The Impact of a Tough Upbringing on Adult Relationships
The scars of childhood trauma often condition present relationships. Keep reading to learn more!
Insecurity, affective dependence, low self-esteem, abusive bonds. It’s difficult to determine the impact of a tough upbringing on adult relationships, as many factors play a role. In fact, psychologists have been studying this for a long time. After all, each person is an individual and the consequences they’ll face after a childhood full of mistreatment, abuse, or lack of affection are very particular.
However, one thing does underlie most of these cases: the shadow of post-traumatic stress disorder (PTSD). Now, it’s vital to remember that every childhood experience is crucial for emotional development. Everything you experience when you’re young outlines the foundations of your psychological well-being and mental vulnerability.
As Agatha Christie pointed out, “One of the luckiest things that can happen to you in life is, I think, to have a happy childhood”. However, sadly, this doesn’t always happen. Believe it or not, many individuals carry a past of broken pieces and open wounds with them that continue to condition their present.
The impact of a tough upbringing on adult relationships
Childhood trauma is more common than you’d think. The University of Zurich, the University of Vermont, and Virginia Commonwealth University all worked together to conduct a study. The researchers concluded that about 60 percent of the children who participated had experienced some traumatic event.
This figure is undoubtedly very high. However, it’s important to bear in mind the great variability of adverse events that one can experience in the first years of life. For example, the abandonment of a parent, the death of a loved one, witnessing family violence, suffering abuse, psychological violence, not getting enough attention, and being a victim of bullying, among others.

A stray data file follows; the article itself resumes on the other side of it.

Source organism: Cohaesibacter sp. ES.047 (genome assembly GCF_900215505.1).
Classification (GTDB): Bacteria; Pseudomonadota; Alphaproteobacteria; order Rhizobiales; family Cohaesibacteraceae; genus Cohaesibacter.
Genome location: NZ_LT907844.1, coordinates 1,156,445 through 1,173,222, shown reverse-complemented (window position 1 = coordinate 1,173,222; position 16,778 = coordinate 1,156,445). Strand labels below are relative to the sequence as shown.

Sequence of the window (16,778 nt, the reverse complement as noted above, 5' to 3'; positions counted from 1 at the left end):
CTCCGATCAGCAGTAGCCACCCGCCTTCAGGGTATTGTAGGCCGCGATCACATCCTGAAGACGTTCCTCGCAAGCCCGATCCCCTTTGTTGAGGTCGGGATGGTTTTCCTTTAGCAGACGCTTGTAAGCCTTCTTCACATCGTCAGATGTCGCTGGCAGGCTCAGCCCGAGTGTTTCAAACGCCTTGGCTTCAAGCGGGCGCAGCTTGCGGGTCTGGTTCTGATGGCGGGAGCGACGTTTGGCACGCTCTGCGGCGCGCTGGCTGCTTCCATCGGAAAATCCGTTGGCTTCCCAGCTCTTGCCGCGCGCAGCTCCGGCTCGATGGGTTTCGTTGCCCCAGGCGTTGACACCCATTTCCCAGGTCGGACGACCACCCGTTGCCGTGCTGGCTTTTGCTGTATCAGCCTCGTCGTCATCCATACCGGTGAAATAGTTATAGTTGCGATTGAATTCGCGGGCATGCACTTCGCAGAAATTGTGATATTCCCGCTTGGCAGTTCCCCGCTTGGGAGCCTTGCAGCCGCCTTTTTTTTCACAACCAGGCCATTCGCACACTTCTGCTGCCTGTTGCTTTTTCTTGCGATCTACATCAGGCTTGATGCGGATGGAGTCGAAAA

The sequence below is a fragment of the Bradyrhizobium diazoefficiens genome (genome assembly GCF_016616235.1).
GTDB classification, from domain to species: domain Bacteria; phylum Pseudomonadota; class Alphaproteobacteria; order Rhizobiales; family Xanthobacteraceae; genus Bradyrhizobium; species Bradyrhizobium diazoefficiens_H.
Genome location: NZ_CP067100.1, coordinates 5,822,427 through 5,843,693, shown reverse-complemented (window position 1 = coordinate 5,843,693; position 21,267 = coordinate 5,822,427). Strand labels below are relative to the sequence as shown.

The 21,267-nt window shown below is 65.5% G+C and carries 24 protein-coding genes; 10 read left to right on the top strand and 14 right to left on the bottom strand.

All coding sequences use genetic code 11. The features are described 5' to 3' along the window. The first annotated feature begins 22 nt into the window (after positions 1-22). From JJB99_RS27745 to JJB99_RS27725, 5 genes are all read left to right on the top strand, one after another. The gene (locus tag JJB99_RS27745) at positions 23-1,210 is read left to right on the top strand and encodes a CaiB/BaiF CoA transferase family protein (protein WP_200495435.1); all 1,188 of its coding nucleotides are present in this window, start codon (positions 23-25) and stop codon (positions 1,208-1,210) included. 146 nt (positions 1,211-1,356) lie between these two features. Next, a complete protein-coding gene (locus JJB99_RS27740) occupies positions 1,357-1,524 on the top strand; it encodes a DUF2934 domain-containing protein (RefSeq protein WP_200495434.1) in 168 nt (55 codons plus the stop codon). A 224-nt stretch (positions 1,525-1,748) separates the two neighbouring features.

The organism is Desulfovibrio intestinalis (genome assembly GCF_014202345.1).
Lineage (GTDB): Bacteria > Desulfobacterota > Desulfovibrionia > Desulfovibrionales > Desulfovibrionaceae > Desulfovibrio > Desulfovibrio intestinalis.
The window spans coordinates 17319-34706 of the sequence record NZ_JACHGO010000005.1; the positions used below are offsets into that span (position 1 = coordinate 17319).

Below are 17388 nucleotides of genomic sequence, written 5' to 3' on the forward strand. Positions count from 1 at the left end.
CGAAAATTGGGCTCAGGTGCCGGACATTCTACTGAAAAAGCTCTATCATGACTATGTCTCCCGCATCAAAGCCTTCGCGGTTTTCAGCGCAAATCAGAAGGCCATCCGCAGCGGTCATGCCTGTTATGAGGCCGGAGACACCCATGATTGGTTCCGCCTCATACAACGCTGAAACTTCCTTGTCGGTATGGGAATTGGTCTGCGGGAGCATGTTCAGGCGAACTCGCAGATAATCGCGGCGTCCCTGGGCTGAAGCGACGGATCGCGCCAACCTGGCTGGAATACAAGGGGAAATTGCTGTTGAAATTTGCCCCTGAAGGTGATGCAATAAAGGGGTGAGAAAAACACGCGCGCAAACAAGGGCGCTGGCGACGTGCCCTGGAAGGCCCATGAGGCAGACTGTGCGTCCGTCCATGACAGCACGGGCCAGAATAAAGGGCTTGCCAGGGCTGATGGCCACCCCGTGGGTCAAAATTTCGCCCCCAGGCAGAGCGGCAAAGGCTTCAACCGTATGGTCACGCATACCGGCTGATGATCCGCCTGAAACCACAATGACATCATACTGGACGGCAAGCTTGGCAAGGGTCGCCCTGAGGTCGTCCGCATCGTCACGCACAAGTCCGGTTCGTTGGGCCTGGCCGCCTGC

Likewise, a fact that they pointed out in this study is that a complicated childhood casts a long and complicated shadow throughout the person’s entire life. Thus, they run the risk of suffering from various psychiatric disorders and having a hard time establishing relationships with others.
Now you may be wondering what the impact of a tough upbringing on adult relationships is. Interested? Keep reading!
Identity development issues
The foundations of an individual’s identity develop during childhood and adolescence. While it’s true that they’ll continue to develop into adulthood, it’s also necessary to consolidate solid pillars. Basically, the person must learn to trust themselves and others. They can achieve this through those around them, people who represent secure attachments.
The brain development of those who grew up constantly feeling rejected and threatened is affected. Feeling angsty hinders the opportunity to build a confident, strong, and optimistic identity. All this will make it difficult to build quality relationships because the person won’t know what they want.
A feeling of emptiness that no one can fill + destructive relationships